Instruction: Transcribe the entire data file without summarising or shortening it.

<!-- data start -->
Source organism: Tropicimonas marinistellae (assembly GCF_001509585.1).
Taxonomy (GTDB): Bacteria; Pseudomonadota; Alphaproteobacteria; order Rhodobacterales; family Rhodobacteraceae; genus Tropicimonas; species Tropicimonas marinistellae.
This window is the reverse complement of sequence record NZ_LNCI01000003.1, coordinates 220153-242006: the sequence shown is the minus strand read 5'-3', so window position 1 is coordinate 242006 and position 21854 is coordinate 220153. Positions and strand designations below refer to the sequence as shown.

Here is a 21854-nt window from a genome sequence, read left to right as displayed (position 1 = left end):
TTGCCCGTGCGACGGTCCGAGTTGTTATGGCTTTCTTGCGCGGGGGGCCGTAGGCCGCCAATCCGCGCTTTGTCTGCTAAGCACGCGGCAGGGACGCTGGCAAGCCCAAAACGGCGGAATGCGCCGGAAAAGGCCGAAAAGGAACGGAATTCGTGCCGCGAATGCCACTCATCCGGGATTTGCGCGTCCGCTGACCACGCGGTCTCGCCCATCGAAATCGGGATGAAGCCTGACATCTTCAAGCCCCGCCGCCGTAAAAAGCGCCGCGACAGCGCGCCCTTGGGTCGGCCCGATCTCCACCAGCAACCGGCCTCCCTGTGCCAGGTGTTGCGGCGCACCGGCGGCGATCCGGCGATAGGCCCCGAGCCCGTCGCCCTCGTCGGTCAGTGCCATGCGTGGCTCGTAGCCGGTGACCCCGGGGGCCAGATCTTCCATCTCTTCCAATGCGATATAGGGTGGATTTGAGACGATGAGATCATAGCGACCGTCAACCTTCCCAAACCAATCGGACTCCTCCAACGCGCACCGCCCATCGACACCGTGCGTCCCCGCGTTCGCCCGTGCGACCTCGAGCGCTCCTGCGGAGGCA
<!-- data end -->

Source organism: Tropicimonas marinistellae (assembly GCF_001509585.1).
Taxonomy (GTDB): Bacteria; Pseudomonadota; Alphaproteobacteria; order Rhodobacterales; family Rhodobacteraceae; genus Tropicimonas; species Tropicimonas marinistellae.
This window is the reverse complement of sequence record NZ_LNCI01000003.1, coordinates 220153-242006: the sequence shown is the minus strand read 5'-3', so window position 1 is coordinate 242006 and position 21854 is coordinate 220153. Positions and strand designations below refer to the sequence as shown.

Here is a 21854-nt window from a genome sequence, read left to right as displayed (position 1 = left end):
TTGCCCGTGCGACGGTCCGAGTTGTTATGGCTTTCTTGCGCGGGGGGCCGTAGGCCGCCAATCCGCGCTTTGTCTGCTAAGCACGCGGCAGGGACGCTGGCAAGCCCAAAACGGCGGAATGCGCCGGAAAAGGCCGAAAAGGAACGGAATTCGTGCCGCGAATGCCACTCATCCGGGATTTGCGCGTCCGCTGACCACGCGGTCTCGCCCATCGAAATCGGGATGAAGCCTGACATCTTCAAGCCCCGCCGCCGTAAAAAGCGCCGCGACAGCGCGCCCTTGGGTCGGCCCGATCTCCACCAGCAACCGGCCTCCCTGTGCCAGGTGTTGCGGCGCACCGGCGGCGATCCGGCGATAGGCCCCGAGCCCGTCGCCCTCGTCGGTCAGTGCCATGCGTGGCTCGTAGCCGGTGACCCCGGGGGCCAGATCTTCCATCTCTTCCAATGCGATATAGGGTGGATTTGAGACGATGAGATCATAGCGACCGTCAACCTTCCCAAACCAATCGGACTCCTCCAACGCGCACCGCCCATCGACACCGTGCGTCCCCGCGTTCGCCCGTGCGACCTCGAGCGCTCCTGCGGAGGCA